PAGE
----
Happy Healthy Nonprofit Workplaces: How To Kick the Sit Out It | Beth's Blog

Happy Healthy Nonprofit Workplaces: How To Kick the Sit Out It

Happy Healthy Nonprofit, Instructional Design, Walking

Last week, I was honored to do the keynote workshop at the Peel Leadership Center’s TimeOut Conference in Toronto, Canada. This conference is an opportunity for executive directors to build skills in resilience as part of a day-long seminar. (They gave out a special blend of tea as a Giveaway, something I have never seen before.) I was invited to teach an interactive workshop based on The Happy Healthy Nonprofit on how to link self-care with well being in the workplace.

Source: Sitkicker

Bringing Movement Into the Workshop

I’ve written about walking as work over the past few years, including walking meetings, Fitbits, standing desks, and more. And, of course, my book, The Happy Healthy Nonprofit has a lot about this topic and bringing it into the workplace.   But there is always more to learn and participants shared a few ideas worth noting:

  • Empathy or Discovery Walks: We talk a lot about the health and productivity benefits of walking meetings, but there is yet another benefit – building stronger relationships.  Empathy or discover walks are designed to build skills in relationship building across disciplines and understanding another person’s point of view. It comes from MIT’s U-Lab. You can learn more about it here.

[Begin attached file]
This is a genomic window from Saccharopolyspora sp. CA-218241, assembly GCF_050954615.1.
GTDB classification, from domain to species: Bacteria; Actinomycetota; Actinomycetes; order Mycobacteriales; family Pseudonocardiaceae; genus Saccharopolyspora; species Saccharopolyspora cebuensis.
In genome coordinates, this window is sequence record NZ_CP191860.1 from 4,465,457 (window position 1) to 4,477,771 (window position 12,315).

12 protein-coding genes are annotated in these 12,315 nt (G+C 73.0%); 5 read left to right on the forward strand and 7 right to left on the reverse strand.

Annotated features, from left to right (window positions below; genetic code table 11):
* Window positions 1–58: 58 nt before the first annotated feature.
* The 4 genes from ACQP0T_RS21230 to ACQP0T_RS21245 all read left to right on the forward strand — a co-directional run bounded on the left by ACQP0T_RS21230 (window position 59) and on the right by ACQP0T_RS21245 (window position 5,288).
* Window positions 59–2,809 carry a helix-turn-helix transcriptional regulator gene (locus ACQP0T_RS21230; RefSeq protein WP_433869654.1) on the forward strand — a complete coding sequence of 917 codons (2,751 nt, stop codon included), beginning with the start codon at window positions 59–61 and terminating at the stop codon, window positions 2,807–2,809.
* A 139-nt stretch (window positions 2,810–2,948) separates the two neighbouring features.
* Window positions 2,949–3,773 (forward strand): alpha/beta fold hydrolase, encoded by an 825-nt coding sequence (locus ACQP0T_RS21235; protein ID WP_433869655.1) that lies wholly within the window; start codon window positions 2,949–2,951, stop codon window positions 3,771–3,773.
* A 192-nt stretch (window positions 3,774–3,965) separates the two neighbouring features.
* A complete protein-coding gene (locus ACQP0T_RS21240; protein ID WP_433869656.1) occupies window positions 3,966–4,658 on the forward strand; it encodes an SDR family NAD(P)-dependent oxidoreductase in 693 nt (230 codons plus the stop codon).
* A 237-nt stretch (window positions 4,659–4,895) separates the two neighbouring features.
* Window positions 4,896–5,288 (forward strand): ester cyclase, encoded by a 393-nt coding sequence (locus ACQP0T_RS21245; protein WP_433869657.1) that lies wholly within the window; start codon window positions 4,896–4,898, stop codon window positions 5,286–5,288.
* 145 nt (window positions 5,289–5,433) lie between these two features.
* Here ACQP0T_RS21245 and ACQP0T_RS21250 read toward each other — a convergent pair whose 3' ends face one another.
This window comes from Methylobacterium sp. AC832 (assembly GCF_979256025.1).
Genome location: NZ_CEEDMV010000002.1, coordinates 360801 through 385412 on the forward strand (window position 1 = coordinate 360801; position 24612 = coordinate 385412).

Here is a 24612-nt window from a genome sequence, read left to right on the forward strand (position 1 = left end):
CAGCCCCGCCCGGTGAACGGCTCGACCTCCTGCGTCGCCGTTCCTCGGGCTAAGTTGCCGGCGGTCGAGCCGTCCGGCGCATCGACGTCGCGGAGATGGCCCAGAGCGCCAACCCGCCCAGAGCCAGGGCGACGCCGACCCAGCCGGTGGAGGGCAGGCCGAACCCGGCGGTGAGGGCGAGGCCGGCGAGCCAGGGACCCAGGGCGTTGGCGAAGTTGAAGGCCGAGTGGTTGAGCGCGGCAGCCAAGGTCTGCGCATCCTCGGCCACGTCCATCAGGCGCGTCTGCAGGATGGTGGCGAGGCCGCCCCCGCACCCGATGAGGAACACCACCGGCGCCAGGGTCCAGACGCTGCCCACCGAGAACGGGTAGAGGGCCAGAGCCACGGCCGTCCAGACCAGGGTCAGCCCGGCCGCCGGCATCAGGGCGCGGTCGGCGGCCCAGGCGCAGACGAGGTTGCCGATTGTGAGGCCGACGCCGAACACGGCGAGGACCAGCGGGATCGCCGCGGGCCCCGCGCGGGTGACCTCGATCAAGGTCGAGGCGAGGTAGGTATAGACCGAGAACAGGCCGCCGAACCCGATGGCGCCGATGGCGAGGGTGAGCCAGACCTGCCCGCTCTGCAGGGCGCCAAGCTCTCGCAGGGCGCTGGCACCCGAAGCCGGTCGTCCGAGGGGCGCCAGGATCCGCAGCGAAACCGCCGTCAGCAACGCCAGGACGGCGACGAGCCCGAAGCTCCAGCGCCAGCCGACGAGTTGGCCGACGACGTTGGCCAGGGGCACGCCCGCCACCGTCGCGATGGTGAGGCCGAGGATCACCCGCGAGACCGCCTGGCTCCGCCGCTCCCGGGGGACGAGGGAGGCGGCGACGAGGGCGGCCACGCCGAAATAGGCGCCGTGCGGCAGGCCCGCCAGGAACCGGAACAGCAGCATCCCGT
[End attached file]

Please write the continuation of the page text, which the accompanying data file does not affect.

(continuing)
• Kick The Sit Out of It:  This is a healthy workplace initiative in Canada called “Sitkicker,” designed to get people standing up at work. Created by PUBLIC Inc. in partnership with the Public Health Agency of Canada, this campaign not only educates people about need to move more at work, but also includes an inexpensive cardboard standing desk that can easily set up in an office.

Trainer’s Notes:

  • Working with Graphic Recorders:   Charlotte Young, Picture Your Thoughts did graphic recording, visually note taking, for the session. Graphic recorders do some preparation for the session. They request a copy of the discussion guide or slides so they can create a visual lexicon of key concepts to use during the session. Also, it helps the graphic recorder in planning the use of their space on the paper if you can tell them how much content delivery versus discussion capture.
  • I-Commit-To:  At the end of the session, I had folks write down and complete this sentence, “I commit to x.”  This helps participants identify what to put into practice. In addition, sharing it with everyone in the room (as part of raffle), makes people accountable and also let’s them hear everyone else’s ideas. I learned this from ETR’s facilitator tips.

All in all a great experience at the Peel Leadership Centre in Toronto. Have you been to a training workshop recently?  What part of the design made it an awesome learning experience for you?

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